What a difference a year makes.
Winter 2021-22 was, in part, a tough time to be a skier in Jackson Hole and across much of the Mountain West. A dearth of early season storms led to conditions that weren’t merely dry, but downright concerning: Skiers and riders ascending lifts before the holiday season gazed out on a tangle of trails that featured more rocks and dirt than snow, and much of Jackson Hole Mountain Resort’s coveted steep terrain lay barren — or at least dangerously sharky — until much later in the season.
This winter (or, technically, still autumn) has been a completely different story so far, thanks to spectacular conditions and new infrastructure on the mountain. Storms that basted the Tetons in snow starting in mid-November have dropped 182 inches of the good stuff on JHMR so far, and at the time of writing 94 of the resort’s 131 trails were open for shredding, a fantastic return a week before winter officially begins. The consistent snow and cold temperatures have Jackson Hole in midseason form, a siren song for skiers and riders — visitors and locals alike — that want to take advantage of cold-smoke powder and empty lift lines.
Speaking of lifts: JHMR’s new high-speed Thunder Quad officially opens Saturday. If you’ve skied the terrain off Thunder before (and if you haven’t you really, really should) you know that’s an enormous deal. The lift accesses some of the mountain’s most whoop-worthy and challenging terrain, including the twisting, vertiginous Tower 3 chute, the pillows of Paintbrush just waiting to be hucked, and the quad-testing moguls of Thunder Bumps. Historically, the price to pay for skiing these lines was a long wait: The original Thunder, built in 1994, was a fixed-grip chairlift, ambling up the mountain at a scenic — and, let’s be honest, groan-inducing — 500 feet per minute. Because Thunder was the only way besides the aerial tram to get to the resort’s Sublette lift and southern area, crowds would pile up at the natural chokepoint on their quest for powder.
No longer. The new Thunder lift, a high-speed detachable quad built by Leitner-Poma, cuts the ride in half. It now takes a mere three minutes, 36 seconds to ascend Thunder’s 1,454 feet of vert. Now, you don’t have to choose between riding a few Thunder laps before heading over to Sublette’s test-piece Alta chutes and access to the open slopes of the Hobacks. Just go for both. Goodbye, cold toes and turn envy; hello, fast access and unlimited refills.
“The Thunder lift has been the most popular lift on the upper mountain, and it delivers some of the legendary terrain JHMR is known for. The new Thunder lift will dramatically cut down on skiers’ and snowboarders’ time spent waiting in line and on the lift,” said JHMR President Mary Kate Buckley in a press release last March.
Given the peak early season conditions, Thunder (which soft-opened last week) has been as valuable as advertised. “It’s always been probably my favorite — and a lot of other people’s favorite — lift because of the terrain it accesses,” said Jack Catlin, 44, a Jackson resident. “Now, we can just get more skiing more frequently. ‘Thunder laps’ is going to mean more to the local ski community than ever, because you can just get access to way more runs with the new speedy lift. It’s way more comfortable, too.”
On a recent fair-weather Saturday, the Thunder lift line was nonexistent as the chair whisked skiers up the mountain. A few inches of snow the day before had the groomers skiing as fast and grippy as Nürburgring, and the trees hid passels of powder waiting to be discovered. Laps on Tower 3, Riverton Bowl and Gannet left skiers and riders wide-eyed and breathless (Great snow! No traffic!) as they loaded back onto the chair for another go. The day’s final sequence was a hike up the Headwall for a run down Coombs, a slightly doglegged gully that collects and holds soft snow for days after a storm. Only two other tracks led into the line, leaving plenty of room for the skiers dropping in to paint their own canvas. Face-shots and hollers followed, and then it was back to Thunder where — you guessed it — ski-right-on remained the status quo.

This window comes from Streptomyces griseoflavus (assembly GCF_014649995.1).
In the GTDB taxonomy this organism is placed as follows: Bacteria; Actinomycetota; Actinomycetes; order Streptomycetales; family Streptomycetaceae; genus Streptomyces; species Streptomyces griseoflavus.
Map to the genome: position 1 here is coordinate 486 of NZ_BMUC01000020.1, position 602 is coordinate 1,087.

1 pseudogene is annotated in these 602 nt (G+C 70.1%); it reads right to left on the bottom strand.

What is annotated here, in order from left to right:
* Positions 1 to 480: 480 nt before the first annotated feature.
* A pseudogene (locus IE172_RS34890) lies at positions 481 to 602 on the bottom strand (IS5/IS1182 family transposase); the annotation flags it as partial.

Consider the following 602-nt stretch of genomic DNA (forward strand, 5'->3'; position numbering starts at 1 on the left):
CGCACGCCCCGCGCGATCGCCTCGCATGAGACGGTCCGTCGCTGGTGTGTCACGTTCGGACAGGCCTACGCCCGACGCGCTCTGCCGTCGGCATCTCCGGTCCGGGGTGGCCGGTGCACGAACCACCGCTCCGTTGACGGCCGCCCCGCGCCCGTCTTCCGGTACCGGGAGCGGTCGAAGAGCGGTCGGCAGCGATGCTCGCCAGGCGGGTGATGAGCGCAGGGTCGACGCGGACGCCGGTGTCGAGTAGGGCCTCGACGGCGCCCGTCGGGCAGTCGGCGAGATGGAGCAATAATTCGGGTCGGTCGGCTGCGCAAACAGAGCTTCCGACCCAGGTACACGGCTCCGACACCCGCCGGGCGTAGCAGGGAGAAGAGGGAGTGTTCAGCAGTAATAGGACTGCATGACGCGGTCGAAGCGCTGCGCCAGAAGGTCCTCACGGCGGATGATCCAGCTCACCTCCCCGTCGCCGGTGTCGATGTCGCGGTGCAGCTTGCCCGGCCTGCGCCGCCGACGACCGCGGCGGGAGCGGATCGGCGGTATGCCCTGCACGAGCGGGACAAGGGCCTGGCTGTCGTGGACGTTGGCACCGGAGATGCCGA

Who knows what the rest of the ski season holds? Forget prognosticating for a moment: Jackson Hole is the place to be right now.
While You’re Here…
Jackson Hole Mountain Resort and its 2,500 acres of terrain deserves at least a full day of exploration, so you’ll probably be famished by dinnertime. Here’s where to chow down after hitting the slopes.
Splurge meal: Suda’s menu may seem overwhelming at first, but it’s actually pretty simple: Everything on the menu is delectable. Dozens of dishes including yakitori, sushi, ramen and other Japanese fare offer a bevy of options to fuel up for the next day’s snow activities.
On a budget: Okay, Southcable Cafe may be closed by 5, but there isn’t a better deal in Teton Village. An enormous slice of pizza and a beer will only run you $9 at this small eatery hidden next to the tram station. Open for breakfast as well.
Fancy bar: Don’t be confused at the entrance to Bin22, just push on past the wine store at its front. The lowkey bar at the back has a smartly curated wine list, and you can pop a bottle from the store with no corkage fee. A full bar program and light tapas-inspired bites make for a restorative evening.
Dive option: The Million Dollar Cowboy Bar, right on town square, draws crowds of locals and visitors. Post up on a saddle seat at the bar or boot scoot on the dancefloor; there’s live music almost every night of the week.
Stay: Jackson may be dominated by sprawling hotels and motels these days, but the tucked-away Inn on the Creek has all the charm of a miniscule Swiss chalet. Located in a quiet part of town — but still walkable to the square — the inn looks out on Flat Creek and offers multiple room floor plans. From $199 per night.
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